the German people hat
and the haughty slave
sponsible for it. There
things we should like I
-itende ini the I tited S
'Wgy not tell it to r
gested. I represent l
two Germans. "t1'e hat
Judge Thorup of the C
criminal court never to
word About the situatic
many. We were relensi
condition. This was a st
promise with the Germ
"Ani ir. Nicolai7 Iisn
tinder the same obligati
Before we had finishe
nec I had conceived a
might enable Dr. Nicol
me his story withobt %it
promise to Assessor Th
As 1 accompanied m
guests down Vesterbroga
their-lodgings I begged
plain to Di. Nicolas that
at all a German spy and
range an interview with
Nicolai Wrtes V
Three days later Ada:
berhorn escorted me tc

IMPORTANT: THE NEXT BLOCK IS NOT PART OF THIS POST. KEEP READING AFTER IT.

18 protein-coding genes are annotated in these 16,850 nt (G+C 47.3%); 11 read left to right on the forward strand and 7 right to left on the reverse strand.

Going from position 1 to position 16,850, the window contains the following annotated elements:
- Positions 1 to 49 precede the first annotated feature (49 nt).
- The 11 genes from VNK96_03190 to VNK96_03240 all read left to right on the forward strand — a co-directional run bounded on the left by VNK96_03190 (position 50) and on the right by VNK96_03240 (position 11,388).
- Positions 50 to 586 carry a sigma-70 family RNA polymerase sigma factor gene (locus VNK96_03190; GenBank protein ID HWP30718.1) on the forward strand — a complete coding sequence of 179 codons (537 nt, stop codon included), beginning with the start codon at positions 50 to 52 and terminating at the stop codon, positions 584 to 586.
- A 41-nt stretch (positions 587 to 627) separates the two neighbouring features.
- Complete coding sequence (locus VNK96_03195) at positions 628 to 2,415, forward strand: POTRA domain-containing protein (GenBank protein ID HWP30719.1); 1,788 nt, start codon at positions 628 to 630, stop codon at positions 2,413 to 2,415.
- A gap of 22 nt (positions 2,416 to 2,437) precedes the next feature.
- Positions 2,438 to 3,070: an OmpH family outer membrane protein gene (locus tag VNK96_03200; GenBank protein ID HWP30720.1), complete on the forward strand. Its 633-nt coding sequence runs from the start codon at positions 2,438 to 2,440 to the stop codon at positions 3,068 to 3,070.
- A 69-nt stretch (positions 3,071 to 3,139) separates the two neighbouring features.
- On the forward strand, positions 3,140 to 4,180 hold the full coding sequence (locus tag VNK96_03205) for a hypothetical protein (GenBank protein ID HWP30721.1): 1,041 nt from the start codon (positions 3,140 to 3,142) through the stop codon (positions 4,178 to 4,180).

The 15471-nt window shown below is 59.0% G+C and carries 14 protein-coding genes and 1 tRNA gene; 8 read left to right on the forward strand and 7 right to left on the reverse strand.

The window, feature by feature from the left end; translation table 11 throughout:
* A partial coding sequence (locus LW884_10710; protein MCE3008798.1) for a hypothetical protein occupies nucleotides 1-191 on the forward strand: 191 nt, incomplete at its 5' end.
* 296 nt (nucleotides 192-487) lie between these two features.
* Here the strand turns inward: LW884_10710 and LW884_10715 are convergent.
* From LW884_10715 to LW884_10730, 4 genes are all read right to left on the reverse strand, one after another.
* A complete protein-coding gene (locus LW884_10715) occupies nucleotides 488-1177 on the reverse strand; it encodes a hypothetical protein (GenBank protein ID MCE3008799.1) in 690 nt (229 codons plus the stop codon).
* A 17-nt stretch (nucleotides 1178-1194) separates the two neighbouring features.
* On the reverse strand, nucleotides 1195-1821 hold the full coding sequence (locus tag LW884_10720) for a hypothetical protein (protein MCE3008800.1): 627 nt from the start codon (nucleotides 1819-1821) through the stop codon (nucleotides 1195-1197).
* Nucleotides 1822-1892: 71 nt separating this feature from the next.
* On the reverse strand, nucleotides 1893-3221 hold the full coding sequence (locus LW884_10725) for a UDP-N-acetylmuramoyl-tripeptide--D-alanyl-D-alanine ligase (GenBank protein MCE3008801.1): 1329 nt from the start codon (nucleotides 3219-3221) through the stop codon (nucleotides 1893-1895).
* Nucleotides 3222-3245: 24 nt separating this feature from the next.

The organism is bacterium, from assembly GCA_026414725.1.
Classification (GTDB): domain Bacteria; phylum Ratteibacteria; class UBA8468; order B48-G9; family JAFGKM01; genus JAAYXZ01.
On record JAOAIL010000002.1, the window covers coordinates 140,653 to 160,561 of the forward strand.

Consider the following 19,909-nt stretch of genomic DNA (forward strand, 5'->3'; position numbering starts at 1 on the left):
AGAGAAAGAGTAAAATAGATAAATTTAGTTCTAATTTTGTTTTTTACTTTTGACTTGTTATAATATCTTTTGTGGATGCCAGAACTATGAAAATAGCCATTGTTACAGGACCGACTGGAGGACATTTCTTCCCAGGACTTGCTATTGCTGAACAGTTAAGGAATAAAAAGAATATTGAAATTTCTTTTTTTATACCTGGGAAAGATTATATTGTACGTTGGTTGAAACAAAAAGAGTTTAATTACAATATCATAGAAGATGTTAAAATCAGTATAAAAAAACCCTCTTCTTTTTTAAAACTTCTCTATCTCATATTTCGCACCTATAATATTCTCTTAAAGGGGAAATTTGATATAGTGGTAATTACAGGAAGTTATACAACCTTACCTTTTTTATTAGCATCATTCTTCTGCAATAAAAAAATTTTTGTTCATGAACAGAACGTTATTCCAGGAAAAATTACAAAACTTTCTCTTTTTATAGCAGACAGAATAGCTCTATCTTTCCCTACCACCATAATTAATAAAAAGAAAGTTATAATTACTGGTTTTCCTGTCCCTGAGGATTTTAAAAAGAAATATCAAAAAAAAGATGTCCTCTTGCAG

fessors apartment. lit
that lime satishied that
trusted. Then followed
cot interview of my wh
as a newspaper writer.
"Dr. Nicolas." I began.
stand from our friends
you have promised the 1
titorities not to say a a
'Correct," he answerei
'But did Prof. Thorn
anything about writing?'
"Very well, then. Ii
some questions and you
your answers as we go
Dr. Nicolal leaned ba
chair and laughed.
"You Americans are
resourceful people in the
chuckled. "Go ahead an
I placed a pad and pet
him on theotable anfi prt
interview him. The unust
made the interview leng
had one advantage. D
never can reproach me
4T. be seaslased ta
A CHICAGO SPY IN GERMA
Alfred Andersen, Herald and Examiner Reporter, Gets Amazing
view From Dr. G. F. Nicolai, Famous Berlin University Educal
Who Estaped Kaiser's Clutches by Danes' Aid:
IWe-tactiwaill be condoned, but a-an-!'lestruction of propel~ty, the dn'der